1).gif">See the chart here. As I stated in my Goldilocks and Three Bears piece earlier today, the stock market and bond market are at serious odds. A curve this inverted for this long is usually negative for stocks. I stress usually because we are indeed in interesting times with much of the leading economic indicators coming from liquidity. And with so many deals du jour, I am tired of hearing about them.

But you see this huge flag pattern? It can be resolved in two ways.

1. A breakout, which would mean more inversion unless 2's rallied as well which would mean a Fed easing. Or...behind door #2...

2. A breakdown signaling inflation fears and a steepening of at least flattening curve.

In any event, in my book, with stocks or bonds are mispriced, it is why my firm is being so careful with OPM these days. They are different than anything I have ever witnessed and have always operated under the 'never trade just to trade' belief. And if not 100% sure, back off and play small. Which is what we are doing.

Position in treasuries

Copper, Gold and Silver - Kevin Depew - 11:52 AM

The imminent demise of copper, gold and silver will have to wait a little longer it seems. As we noted last week, all three remain "OK" in technical terms on their PnF charts.

Front month copper has room to 3.16 before meeting serious resistance and long-term trendline support at 2.96 remains intact.

Gold remains on a PnF buy signal and support so far has held firm above the critical 612 area with next resistance at 636. A possible move to 612 continues to be cause for concern (if/when). See the chart here at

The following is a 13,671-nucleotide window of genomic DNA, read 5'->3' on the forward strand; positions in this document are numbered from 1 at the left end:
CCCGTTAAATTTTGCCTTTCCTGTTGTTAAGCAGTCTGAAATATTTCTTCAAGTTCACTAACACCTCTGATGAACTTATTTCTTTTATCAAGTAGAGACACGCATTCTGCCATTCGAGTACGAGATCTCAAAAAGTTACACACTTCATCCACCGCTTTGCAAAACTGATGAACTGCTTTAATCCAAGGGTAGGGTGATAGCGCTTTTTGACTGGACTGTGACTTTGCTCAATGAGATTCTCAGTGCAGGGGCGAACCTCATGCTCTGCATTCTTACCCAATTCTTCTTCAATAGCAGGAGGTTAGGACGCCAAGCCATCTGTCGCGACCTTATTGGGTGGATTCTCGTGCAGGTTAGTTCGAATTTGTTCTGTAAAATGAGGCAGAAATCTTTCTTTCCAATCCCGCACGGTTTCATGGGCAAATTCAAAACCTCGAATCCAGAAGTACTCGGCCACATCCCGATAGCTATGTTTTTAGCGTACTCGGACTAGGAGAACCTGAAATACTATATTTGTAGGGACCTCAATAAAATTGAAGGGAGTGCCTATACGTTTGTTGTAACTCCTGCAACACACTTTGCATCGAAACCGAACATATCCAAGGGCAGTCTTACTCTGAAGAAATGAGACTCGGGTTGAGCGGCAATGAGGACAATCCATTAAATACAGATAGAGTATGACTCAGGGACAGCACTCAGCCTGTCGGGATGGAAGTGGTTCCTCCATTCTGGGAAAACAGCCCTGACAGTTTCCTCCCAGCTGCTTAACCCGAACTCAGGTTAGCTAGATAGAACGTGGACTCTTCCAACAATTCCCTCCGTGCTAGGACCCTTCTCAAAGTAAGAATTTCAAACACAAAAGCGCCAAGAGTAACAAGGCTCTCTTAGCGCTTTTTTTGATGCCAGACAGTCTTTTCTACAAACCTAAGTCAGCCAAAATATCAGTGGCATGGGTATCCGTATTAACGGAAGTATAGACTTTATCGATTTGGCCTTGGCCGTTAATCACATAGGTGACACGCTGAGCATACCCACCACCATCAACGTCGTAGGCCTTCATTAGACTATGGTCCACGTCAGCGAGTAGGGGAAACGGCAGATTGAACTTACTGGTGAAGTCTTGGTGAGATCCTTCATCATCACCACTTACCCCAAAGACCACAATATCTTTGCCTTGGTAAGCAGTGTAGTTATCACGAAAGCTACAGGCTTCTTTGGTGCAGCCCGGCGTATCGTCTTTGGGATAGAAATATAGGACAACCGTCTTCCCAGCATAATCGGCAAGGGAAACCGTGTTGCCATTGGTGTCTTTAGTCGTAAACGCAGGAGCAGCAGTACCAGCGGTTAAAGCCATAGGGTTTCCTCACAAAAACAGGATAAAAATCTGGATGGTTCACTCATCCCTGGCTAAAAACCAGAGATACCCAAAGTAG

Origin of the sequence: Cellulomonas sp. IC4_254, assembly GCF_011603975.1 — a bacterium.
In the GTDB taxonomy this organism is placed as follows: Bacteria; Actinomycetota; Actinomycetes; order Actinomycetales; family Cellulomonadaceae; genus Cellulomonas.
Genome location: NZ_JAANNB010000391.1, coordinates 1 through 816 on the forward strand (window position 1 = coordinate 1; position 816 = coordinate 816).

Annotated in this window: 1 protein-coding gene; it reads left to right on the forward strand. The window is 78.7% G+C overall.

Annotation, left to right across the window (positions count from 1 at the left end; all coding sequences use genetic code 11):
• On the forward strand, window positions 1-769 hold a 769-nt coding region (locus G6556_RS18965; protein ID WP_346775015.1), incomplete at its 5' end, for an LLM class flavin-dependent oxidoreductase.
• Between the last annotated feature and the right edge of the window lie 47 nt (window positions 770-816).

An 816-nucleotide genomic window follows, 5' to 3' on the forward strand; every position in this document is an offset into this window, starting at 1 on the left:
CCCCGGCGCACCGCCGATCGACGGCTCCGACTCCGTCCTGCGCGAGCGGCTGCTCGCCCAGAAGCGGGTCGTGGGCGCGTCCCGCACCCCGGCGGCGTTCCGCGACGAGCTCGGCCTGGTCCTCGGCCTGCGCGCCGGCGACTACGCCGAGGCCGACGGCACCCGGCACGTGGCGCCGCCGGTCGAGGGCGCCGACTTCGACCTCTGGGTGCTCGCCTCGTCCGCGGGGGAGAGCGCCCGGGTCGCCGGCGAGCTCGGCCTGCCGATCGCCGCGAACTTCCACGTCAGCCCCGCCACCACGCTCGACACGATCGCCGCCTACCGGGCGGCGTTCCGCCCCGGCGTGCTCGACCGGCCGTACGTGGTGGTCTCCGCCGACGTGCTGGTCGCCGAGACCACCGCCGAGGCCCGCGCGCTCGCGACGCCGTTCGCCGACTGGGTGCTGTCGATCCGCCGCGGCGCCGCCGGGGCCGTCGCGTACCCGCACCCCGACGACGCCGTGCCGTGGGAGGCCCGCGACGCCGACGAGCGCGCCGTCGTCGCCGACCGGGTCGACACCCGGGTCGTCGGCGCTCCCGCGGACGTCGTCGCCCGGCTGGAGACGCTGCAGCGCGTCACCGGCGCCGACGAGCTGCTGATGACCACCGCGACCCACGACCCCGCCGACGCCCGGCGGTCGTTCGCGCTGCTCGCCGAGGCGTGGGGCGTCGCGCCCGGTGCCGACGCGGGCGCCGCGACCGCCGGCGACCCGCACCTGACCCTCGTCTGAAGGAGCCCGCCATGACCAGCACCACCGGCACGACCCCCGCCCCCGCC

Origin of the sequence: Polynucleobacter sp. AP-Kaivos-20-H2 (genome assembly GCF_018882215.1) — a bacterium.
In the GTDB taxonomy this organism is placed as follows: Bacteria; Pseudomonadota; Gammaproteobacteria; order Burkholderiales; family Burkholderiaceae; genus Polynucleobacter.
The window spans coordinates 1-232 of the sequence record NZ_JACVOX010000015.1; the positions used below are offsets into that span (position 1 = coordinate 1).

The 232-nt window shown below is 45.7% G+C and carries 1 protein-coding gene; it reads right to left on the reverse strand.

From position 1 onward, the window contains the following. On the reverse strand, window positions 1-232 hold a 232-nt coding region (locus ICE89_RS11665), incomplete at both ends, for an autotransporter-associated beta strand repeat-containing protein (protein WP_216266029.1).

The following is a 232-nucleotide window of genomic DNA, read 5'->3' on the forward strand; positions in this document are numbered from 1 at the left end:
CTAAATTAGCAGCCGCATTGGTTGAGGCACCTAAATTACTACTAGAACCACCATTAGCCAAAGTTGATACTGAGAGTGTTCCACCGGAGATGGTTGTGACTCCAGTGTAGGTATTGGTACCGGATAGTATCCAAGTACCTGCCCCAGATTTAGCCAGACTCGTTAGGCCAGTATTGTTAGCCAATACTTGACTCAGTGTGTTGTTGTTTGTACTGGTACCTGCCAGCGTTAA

Silver is back testing 13 resistance. A move to 13.25 would be an important new buy signal.

EOP Sale: Top of the Market? - Brian Gilmartin - 9:45 AM

My first thought this morning as I saw the headline that that Sam Zell had sold his Equity Office Property (EOP) REIT to the Blackstone Group was, "That's it: that is the top in the REIT market."

I got to study the REIT's and Sam Zell's EOP and EQR in particular in the early 1990's as a fixed-income analyst working for a mutual fund firm, the REIT's started to diversify their capital sources after the equity IPO boom, and started issuing investment-grade bonds. However, because the sector and the asset class had been for the most part private (i.e. absent from the public capital markets) and subject to the "art of the deal" so to speak (i.e. transactional, rather than operationally driven), I felt that the primarily BBB and low Single-A credit ratings assigned to the majority of the REIT debt issuance (regardless of the property type or geographic
dispersion) were too low relative to what they should have been rated. (Rating agency credit ratings are driven by default models based upon frequency and severity loss history, thus I felt that the entire asset class was being under-rated and offered excellent credit spreads relative to the risk, given REIT's rather dubious history.)

The point is that Sam Zell had acquired most of his commercial and residential properties for EQR and EOP during the RTC commercial real estate bust and subsequent RTC liquidations during the late 1980's, and bought the properties at true "value" prices. (Zell is legendary for being the penultimate "vulture" investor.)

So with today's sale, you have one of the classic, vulture, real-estate investors cashing out of his commercial real estate properties.

What would you conclude?

(Unfortunately my firm sold the last of our REIT's held within client accounts in early '05. Much too early.)